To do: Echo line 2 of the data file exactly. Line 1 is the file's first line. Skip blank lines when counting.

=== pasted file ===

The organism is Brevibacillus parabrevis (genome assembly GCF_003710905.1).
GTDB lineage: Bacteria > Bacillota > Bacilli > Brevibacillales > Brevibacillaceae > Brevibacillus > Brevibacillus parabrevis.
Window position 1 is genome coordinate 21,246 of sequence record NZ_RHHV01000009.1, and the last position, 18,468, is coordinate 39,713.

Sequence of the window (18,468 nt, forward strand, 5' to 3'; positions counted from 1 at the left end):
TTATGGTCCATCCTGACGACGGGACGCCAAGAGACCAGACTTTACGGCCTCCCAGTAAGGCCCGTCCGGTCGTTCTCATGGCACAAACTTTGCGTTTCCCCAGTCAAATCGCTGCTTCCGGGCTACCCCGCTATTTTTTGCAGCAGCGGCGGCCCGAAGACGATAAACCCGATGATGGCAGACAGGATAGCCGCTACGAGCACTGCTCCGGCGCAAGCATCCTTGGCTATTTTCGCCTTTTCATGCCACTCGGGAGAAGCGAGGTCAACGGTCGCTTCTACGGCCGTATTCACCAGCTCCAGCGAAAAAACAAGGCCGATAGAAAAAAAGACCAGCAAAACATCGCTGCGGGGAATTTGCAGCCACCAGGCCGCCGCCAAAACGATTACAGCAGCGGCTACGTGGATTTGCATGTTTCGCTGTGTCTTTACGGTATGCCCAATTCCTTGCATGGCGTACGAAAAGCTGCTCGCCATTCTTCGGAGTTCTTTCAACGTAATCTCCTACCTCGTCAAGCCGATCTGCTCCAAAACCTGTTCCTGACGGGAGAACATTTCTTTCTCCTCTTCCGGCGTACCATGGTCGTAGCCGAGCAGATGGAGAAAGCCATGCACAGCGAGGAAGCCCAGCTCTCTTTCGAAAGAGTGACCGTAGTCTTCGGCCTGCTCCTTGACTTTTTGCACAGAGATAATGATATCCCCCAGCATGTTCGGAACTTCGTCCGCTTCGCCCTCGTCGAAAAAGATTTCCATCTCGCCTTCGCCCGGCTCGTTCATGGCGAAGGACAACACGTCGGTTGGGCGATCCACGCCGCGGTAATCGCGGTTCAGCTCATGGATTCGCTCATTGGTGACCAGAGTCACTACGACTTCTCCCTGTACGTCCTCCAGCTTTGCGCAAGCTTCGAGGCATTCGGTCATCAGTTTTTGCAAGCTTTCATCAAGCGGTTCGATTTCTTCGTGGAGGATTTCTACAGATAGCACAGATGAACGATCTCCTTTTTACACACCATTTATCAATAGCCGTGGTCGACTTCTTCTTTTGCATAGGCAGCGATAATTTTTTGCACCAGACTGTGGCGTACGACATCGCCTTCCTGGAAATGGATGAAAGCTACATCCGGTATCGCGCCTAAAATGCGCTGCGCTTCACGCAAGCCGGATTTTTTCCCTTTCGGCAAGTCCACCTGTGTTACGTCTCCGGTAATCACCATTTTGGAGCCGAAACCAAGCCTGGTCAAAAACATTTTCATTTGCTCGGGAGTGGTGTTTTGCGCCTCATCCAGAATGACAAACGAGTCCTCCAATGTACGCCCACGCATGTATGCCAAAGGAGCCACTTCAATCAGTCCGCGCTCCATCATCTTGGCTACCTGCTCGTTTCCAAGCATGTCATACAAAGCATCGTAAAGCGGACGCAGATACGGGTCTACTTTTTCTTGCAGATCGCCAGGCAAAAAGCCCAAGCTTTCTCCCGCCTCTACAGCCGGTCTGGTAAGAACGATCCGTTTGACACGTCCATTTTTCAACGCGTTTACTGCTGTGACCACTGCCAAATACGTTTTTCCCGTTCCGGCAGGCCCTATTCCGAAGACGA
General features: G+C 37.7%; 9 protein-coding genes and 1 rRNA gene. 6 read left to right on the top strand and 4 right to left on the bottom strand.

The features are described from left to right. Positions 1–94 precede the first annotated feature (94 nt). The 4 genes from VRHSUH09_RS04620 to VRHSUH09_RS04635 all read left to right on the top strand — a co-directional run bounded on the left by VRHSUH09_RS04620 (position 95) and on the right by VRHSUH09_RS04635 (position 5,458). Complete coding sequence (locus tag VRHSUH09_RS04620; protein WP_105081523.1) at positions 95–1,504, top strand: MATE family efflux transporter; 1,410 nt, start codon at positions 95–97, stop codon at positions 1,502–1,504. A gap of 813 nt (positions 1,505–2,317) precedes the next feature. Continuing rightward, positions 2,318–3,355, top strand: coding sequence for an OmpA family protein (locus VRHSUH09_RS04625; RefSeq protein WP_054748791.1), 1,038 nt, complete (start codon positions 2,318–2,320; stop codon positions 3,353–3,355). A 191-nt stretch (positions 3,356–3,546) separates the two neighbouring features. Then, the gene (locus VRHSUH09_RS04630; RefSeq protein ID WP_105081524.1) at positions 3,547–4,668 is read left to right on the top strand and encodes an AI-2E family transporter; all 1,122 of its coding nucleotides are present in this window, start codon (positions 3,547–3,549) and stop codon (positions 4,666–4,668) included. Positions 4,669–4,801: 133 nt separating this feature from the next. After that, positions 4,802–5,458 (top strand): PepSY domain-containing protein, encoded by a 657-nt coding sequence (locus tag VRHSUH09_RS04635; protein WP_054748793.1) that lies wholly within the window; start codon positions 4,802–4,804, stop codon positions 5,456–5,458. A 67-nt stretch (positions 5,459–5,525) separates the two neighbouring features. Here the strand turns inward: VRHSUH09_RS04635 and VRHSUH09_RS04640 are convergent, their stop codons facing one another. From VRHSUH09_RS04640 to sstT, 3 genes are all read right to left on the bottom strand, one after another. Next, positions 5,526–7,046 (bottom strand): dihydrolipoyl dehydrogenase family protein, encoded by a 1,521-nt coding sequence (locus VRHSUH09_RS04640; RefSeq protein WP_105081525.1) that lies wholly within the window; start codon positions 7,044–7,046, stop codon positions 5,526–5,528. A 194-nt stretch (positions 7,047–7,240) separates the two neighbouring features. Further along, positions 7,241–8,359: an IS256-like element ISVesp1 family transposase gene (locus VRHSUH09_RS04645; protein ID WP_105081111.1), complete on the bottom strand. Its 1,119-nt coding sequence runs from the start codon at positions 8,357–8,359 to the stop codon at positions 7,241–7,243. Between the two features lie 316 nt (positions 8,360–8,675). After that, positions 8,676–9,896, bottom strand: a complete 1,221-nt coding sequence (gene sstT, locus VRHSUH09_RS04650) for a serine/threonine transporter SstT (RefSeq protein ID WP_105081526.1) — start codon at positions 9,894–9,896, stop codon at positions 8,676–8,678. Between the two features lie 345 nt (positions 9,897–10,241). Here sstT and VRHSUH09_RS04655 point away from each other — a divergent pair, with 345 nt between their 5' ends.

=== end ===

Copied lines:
GTDB lineage: Bacteria > Bacillota > Bacilli > Brevibacillales > Brevibacillaceae > Brevibacillus > Brevibacillus parabrevis.